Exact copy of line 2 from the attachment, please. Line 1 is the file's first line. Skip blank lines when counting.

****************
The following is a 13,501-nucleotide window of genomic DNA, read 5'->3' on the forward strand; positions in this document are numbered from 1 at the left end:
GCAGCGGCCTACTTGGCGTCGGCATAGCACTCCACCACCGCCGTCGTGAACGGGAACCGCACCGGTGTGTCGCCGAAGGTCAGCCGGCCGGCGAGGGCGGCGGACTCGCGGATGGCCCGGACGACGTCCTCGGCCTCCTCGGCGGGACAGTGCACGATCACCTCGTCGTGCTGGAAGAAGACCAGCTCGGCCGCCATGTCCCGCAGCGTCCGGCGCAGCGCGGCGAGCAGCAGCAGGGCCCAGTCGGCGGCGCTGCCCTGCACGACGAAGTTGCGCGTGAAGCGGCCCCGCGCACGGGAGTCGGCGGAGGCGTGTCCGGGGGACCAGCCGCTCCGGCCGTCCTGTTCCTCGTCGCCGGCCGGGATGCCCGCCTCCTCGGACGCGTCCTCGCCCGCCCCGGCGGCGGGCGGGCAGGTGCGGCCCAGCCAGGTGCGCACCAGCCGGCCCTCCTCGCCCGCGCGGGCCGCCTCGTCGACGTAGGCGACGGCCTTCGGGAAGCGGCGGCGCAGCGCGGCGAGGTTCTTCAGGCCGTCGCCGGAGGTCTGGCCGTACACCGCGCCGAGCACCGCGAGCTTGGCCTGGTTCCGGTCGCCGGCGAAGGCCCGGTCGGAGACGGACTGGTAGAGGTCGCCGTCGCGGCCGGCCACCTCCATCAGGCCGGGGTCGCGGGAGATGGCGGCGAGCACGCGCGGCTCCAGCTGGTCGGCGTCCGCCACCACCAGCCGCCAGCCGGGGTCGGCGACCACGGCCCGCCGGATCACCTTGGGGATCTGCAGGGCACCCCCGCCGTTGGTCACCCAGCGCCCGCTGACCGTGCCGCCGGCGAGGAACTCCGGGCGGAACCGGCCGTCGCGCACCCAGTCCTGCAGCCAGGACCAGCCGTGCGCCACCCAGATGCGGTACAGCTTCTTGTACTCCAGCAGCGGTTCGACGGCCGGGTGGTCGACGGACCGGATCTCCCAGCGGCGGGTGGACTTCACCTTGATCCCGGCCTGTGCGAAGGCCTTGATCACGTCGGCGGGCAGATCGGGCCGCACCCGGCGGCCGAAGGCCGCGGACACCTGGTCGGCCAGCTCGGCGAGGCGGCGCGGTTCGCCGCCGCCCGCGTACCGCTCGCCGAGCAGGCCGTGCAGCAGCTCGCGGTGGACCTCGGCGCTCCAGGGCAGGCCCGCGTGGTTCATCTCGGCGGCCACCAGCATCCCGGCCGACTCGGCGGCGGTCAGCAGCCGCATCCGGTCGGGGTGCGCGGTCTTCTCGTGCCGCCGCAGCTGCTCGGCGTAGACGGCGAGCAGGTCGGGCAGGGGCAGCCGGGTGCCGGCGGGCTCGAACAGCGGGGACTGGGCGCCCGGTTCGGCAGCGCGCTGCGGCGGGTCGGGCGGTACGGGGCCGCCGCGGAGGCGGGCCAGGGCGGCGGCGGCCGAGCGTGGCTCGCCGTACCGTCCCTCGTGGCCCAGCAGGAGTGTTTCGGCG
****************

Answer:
GCAGCGGCCTACTTGGCGTCGGCATAGCACTCCACCACCGCCGTCGTGAACGGGAACCGCACCGGTGTGTCGCCGAAGGTCAGCCGGCCGGCGAGGGCGGCGGACTCGCGGATGGCCCGGACGACGTCCTCGGCCTCCTCGGCGGGACAGTGCACGATCACCTCGTCGTGCTGGAAGAAGACCAGCTCGGCCGCCATGTCCCGCAGCGTCCGGCGCAGCGCGGCGAGCAGCAGCAGGGCCCAGTCGGCGGCGCTGCCCTGCACGACGAAGTTGCGCGTGAAGCGGCCCCGCGCACGGGAGTCGGCGGAGGCGTGTCCGGGGGACCAGCCGCTCCGGCCGTCCTGTTCCTCGTCGCCGGCCGGGATGCCCGCCTCCTCGGACGCGTCCTCGCCCGCCCCGGCGGCGGGCGGGCAGGTGCGGCCCAGCCAGGTGCGCACCAGCCGGCCCTCCTCGCCCGCGCGGGCCGCCTCGTCGACGTAGGCGACGGCCTTCGGGAAGCGGCGGCGCAGCGCGGCGAGGTTCTTCAGGCCGTCGCCGGAGGTCTGGCCGTACACCGCGCCGAGCACCGCGAGCTTGGCCTGGTTCCGGTCGCCGGCGAAGGCCCGGTCGGAGACGGACTGGTAGAGGTCGCCGTCGCGGCCGGCCACCTCCATCAGGCCGGGGTCGCGGGAGATGGCGGCGAGCACGCGCGGCTCCAGCTGGTCGGCGTCCGCCACCACCAGCCGCCAGCCGGGGTCGGCGACCACGGCCCGCCGGATCACCTTGGGGATCTGCAGGGCACCCCCGCCGTTGGTCACCCAGCGCCCGCTGACCGTGCCGCCGGCGAGGAACTCCGGGCGGAACCGGCCGTCGCGCACCCAGTCCTGCAGCCAGGACCAGCCGTGCGCCACCCAGATGCGGTACAGCTTCTTGTACTCCAGCAGCGGTTCGACGGCCGGGTGGTCGACGGACCGGATCTCCCAGCGGCGGGTGGACTTCACCTTGATCCCGGCCTGTGCGAAGGCCTTGATCACGTCGGCGGGCAGATCGGGCCGCACCCGGCGGCCGAAGGCCGCGGACACCTGGTCGGCCAGCTCGGCGAGGCGGCGCGGTTCGCCGCCGCCCGCGTACCGCTCGCCGAGCAGGCCGTGCAGCAGCTCGCGGTGGACCTCGGCGCTCCAGGGCAGGCCCGCGTGGTTCATCTCGGCGGCCACCAGCATCCCGGCCGACTCGGCGGCGGTCAGCAGCCGCATCCGGTCGGGGTGCGCGGTCTTCTCGTGCCGCCGCAGCTGCTCGGCGTAGACGGCGAGCAGGTCGGGCAGGGGCAGCCGGGTGCCGGCGGGCTCGAACAGCGGGGACTGGGCGCCCGGTTCGGCAGCGCGCTGCGGCGGGTCGGGCGGTACGGGGCCGCCGCGGAGGCGGGCCAGGGCGGCGGCGGCCGAGCGTGGCTCGCCGTACCGTCCCTCGTGGCCCAGCAGGAGTGTTTCGGCG